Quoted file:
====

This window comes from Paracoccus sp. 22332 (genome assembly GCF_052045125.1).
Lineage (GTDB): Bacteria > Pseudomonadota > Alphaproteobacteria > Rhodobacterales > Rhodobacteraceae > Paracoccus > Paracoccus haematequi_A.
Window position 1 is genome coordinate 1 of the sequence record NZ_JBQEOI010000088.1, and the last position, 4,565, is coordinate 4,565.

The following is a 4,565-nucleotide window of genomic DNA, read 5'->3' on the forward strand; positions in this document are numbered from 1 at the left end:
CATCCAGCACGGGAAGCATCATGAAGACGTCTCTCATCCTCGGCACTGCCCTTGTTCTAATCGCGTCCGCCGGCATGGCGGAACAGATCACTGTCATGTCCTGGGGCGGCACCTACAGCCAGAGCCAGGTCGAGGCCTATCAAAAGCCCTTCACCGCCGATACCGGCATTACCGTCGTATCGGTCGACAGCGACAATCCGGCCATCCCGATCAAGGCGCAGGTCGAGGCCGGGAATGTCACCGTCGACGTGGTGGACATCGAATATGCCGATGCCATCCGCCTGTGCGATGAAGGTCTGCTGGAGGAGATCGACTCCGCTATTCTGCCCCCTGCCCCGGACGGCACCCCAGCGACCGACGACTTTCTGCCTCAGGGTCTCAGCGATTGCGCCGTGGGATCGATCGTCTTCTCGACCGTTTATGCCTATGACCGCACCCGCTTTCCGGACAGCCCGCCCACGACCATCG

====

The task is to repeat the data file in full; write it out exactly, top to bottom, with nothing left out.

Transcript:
This window comes from Paracoccus sp. 22332 (genome assembly GCF_052045125.1).
Lineage (GTDB): Bacteria > Pseudomonadota > Alphaproteobacteria > Rhodobacterales > Rhodobacteraceae > Paracoccus > Paracoccus haematequi_A.
Window position 1 is genome coordinate 1 of the sequence record NZ_JBQEOI010000088.1, and the last position, 4,565, is coordinate 4,565.

The following is a 4,565-nucleotide window of genomic DNA, read 5'->3' on the forward strand; positions in this document are numbered from 1 at the left end:
CATCCAGCACGGGAAGCATCATGAAGACGTCTCTCATCCTCGGCACTGCCCTTGTTCTAATCGCGTCCGCCGGCATGGCGGAACAGATCACTGTCATGTCCTGGGGCGGCACCTACAGCCAGAGCCAGGTCGAGGCCTATCAAAAGCCCTTCACCGCCGATACCGGCATTACCGTCGTATCGGTCGACAGCGACAATCCGGCCATCCCGATCAAGGCGCAGGTCGAGGCCGGGAATGTCACCGTCGACGTGGTGGACATCGAATATGCCGATGCCATCCGCCTGTGCGATGAAGGTCTGCTGGAGGAGATCGACTCCGCTATTCTGCCCCCTGCCCCGGACGGCACCCCAGCGACCGACGACTTTCTGCCTCAGGGTCTCAGCGATTGCGCCGTGGGATCGATCGTCTTCTCGACCGTTTATGCCTATGACCGCACCCGCTTTCCGGACAGCCCGCCCACGACCATCG